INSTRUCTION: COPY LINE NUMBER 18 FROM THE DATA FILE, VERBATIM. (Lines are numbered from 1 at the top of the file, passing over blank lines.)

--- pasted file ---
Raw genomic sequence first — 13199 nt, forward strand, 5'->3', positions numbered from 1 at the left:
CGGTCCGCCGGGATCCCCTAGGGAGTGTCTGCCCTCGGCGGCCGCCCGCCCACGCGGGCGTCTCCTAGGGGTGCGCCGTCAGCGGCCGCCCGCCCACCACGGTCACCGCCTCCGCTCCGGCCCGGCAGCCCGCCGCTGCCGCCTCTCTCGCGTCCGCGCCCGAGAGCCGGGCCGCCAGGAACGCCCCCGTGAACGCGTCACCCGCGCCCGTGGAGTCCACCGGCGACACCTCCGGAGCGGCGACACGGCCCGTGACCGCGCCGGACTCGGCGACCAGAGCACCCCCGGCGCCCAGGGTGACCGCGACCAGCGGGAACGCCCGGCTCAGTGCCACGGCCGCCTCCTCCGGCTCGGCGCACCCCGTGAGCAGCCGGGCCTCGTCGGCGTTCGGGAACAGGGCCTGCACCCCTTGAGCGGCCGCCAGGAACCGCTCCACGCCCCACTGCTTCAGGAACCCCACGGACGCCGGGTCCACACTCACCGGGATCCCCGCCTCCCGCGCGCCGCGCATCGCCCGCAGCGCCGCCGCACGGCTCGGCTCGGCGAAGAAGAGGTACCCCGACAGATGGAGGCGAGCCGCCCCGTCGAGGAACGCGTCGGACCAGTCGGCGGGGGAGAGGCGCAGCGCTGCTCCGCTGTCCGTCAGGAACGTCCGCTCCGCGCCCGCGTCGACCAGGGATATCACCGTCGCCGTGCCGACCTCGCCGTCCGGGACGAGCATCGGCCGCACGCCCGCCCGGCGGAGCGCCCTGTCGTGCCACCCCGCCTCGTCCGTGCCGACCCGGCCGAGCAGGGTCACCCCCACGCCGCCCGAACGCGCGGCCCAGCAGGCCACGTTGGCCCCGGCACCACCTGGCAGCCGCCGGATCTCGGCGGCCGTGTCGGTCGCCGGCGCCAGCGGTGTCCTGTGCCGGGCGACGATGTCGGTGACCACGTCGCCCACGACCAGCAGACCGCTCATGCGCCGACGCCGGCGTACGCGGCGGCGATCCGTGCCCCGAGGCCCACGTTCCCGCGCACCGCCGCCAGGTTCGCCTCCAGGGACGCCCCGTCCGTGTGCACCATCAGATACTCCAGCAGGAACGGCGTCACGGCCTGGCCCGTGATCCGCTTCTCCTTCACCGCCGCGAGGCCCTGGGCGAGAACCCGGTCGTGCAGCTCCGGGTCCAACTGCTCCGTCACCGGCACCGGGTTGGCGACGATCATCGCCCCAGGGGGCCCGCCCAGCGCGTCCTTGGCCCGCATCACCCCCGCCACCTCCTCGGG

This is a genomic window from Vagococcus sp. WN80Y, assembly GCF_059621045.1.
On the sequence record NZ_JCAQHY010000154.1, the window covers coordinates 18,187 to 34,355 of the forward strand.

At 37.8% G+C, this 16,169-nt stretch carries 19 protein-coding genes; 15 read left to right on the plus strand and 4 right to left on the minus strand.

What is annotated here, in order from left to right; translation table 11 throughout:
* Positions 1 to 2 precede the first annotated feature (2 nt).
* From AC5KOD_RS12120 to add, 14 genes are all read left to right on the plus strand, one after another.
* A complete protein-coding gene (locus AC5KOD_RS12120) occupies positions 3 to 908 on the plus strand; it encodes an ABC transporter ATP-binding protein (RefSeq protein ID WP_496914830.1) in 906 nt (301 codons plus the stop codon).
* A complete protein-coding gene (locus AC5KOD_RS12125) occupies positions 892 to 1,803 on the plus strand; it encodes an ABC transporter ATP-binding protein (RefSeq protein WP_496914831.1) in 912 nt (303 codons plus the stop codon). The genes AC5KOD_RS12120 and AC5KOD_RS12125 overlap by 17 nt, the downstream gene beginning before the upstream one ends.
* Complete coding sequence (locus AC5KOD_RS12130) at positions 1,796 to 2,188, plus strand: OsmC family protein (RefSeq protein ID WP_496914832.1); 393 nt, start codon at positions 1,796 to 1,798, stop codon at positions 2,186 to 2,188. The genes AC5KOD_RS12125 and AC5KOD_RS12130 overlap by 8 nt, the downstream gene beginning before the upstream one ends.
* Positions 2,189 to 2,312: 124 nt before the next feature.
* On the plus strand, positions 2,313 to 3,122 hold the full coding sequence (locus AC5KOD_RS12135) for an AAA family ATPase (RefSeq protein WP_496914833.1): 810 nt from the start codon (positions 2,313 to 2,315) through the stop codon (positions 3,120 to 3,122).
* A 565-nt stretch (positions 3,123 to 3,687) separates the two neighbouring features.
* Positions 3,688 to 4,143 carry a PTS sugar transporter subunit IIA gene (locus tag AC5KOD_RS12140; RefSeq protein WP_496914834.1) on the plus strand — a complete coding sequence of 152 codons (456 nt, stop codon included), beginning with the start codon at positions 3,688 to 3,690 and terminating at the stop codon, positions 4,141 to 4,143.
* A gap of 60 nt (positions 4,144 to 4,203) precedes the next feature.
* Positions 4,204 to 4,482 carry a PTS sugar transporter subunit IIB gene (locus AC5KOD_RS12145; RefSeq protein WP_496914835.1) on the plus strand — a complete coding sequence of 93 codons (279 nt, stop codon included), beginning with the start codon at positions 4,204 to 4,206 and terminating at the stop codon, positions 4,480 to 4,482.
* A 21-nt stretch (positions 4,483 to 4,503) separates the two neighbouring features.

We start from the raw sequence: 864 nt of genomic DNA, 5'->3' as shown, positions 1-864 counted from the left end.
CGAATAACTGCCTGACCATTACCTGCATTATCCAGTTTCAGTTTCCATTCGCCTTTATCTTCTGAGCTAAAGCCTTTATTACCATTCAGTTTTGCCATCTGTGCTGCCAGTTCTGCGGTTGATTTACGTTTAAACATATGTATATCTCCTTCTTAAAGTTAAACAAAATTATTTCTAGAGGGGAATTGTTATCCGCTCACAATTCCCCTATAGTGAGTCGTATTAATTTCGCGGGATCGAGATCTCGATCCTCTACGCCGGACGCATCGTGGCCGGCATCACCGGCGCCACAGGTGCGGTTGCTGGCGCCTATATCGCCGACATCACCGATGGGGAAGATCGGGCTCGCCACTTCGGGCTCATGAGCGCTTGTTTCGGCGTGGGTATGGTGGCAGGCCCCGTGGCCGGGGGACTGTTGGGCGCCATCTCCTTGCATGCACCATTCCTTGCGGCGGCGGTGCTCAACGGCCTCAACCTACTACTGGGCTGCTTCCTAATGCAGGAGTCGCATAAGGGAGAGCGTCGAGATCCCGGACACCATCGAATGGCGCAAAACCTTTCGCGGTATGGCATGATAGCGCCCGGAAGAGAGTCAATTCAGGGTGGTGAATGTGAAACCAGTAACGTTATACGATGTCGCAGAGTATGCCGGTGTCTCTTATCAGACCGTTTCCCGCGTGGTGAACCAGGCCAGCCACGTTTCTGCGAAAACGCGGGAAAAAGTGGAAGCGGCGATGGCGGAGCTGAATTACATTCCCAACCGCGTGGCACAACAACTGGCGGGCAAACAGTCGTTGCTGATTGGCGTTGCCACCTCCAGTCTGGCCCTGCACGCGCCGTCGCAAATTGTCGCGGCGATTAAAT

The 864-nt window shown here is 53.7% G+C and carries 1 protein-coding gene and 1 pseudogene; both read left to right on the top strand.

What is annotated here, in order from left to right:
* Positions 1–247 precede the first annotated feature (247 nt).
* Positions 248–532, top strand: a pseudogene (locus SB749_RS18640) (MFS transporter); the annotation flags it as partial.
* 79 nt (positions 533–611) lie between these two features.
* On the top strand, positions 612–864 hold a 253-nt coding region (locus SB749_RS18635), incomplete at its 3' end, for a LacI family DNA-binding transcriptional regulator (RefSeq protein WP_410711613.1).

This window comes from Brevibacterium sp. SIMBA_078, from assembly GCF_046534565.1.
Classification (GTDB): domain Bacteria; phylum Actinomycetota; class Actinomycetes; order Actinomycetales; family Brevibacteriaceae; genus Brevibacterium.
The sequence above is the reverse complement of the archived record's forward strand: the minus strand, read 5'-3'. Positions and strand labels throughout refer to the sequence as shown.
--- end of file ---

* A 21-nt stretch (positions 4,483 to 4,503) separates the two neighbouring features.